engineering, development, installation, use, and maintenance. Examples
- Requirements engineering. Acquisition, modeling, specification,
prototyping, and analysis requirements.
- Software architectures. Domain-specific software architectures, evaluation
of architectures, architecture description languages, supporting
environments, architecture development approaches, and marketplace issues.
Issues with specific architectural styles, such as client-server,
event-based, and blackboard architectures. Development of architectures.
- Hypermedia. Establishing and navigating links among disparate artifacts.
Use of hypermedia in software development and evolution. Configuration
management of hyperwebs used to support software evolution. Navigation
- Design. Design methods and strategies, languages, and evaluation of
designs. Design patterns.
- Reuse. Technologies, tools, and strategies for developing reusable
software. Issues in changing organizations to support and reward reuse.
- Object oriented technology and patterns. Development and specification
of interfaces, encapsulation issues, changing the interfaces over time,
adapting components. Codification and regularization of standard solutions
to typical problems.
- Programming languages and software engineering. Language issues in
component description and implementation. Dynamic components. Generic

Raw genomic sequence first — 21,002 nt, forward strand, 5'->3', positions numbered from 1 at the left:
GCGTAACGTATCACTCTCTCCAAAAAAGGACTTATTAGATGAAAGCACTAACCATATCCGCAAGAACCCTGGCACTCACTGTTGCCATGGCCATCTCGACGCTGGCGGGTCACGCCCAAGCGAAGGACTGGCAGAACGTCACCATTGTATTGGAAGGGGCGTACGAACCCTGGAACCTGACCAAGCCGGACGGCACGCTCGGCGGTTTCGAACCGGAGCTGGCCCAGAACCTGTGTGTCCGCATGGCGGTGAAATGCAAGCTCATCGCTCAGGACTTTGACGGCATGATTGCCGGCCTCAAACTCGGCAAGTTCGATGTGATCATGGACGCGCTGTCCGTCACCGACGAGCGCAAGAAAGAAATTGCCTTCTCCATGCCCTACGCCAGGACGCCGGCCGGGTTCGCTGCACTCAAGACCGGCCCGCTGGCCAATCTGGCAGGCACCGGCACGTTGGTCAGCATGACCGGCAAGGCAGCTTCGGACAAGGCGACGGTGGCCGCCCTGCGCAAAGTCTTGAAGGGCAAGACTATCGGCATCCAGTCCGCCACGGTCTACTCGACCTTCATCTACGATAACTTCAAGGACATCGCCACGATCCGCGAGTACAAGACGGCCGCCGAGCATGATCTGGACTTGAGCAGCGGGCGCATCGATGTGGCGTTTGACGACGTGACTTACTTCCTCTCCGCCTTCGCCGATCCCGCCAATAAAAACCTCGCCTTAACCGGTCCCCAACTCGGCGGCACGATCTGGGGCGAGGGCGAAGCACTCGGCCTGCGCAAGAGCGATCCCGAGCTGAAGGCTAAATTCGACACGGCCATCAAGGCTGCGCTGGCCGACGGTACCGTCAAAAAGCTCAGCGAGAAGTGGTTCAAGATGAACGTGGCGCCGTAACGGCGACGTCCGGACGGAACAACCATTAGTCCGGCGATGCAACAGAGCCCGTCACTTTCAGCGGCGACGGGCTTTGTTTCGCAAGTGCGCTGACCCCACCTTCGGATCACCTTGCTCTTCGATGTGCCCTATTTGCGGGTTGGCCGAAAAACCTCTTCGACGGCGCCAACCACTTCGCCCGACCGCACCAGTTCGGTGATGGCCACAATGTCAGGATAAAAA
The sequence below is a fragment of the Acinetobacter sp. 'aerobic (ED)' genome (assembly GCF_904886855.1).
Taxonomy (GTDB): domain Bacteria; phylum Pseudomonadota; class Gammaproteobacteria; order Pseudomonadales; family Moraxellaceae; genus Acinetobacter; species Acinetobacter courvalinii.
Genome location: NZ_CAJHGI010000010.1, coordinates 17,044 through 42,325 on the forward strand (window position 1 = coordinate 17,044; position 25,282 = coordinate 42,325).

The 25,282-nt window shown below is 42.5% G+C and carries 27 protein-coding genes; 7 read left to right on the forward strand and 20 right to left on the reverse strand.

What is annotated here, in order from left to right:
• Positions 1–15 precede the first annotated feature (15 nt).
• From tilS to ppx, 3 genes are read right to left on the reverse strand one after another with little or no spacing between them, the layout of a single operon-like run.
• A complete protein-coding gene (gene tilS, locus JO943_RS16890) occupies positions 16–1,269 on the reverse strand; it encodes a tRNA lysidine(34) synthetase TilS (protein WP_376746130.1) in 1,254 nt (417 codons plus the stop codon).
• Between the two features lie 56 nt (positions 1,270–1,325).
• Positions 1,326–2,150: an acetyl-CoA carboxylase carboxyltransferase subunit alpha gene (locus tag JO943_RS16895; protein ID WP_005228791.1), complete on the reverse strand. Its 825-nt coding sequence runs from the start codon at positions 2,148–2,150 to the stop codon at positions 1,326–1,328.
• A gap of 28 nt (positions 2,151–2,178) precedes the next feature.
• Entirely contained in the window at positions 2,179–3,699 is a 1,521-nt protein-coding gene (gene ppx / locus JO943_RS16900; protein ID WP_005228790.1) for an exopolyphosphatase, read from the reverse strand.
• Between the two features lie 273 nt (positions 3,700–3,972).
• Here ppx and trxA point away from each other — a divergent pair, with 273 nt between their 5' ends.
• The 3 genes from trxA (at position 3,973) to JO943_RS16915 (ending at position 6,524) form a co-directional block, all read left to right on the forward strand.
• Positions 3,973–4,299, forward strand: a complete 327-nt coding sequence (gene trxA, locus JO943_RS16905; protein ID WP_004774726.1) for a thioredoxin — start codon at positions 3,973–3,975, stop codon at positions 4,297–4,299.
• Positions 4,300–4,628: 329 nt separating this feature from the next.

components. Language issues in system evolution. Language issues in
software deployment (a la Java).
- Knowledge-based approaches. Applications of automated reasoning, knowledge
representation, and artificial intelligence techniques to software
engineering problems. Techniques may be fully automatic, may support, or
may cooperate with humans.
- Information retrieval, digital libraries, and information systems design.
Software engineering issues inthe construction or use of information
retrieval systems and digital libraries, including issues of filtering,
routing, and integration with other aspects of an enterprise's computing.
- Mobile computing and mobile applications. Design issues, dynamic languages
and application architectures, quality assurance, configuration management,
deployment, and operations management.
- Reliability. Development of operational profiles. Reliability models.
Assessment of value.
- Formal methods. Formal approaches to specification; Information
digital libraries, and information systems design. Software engineering
issues in the construction or use of information retrieval systems and
digital libraries, including issues of filtering, routing, and integration
with other aspects of an enterprise's computing.
- Testing, analysis, and verification. Algorithms, techniques, and
processes concerned with assuring, developing, or assessing software with
respect to requirements or goals. development, analysis, and testing.
- Reverse engineering and program transformation. Incremental approaches to
dealing with legacy software.
- Environments: organization and integration principles. Object management
support, language-directed tools.
- Software process: modeling, analysis, execution, evolution. Formalisms and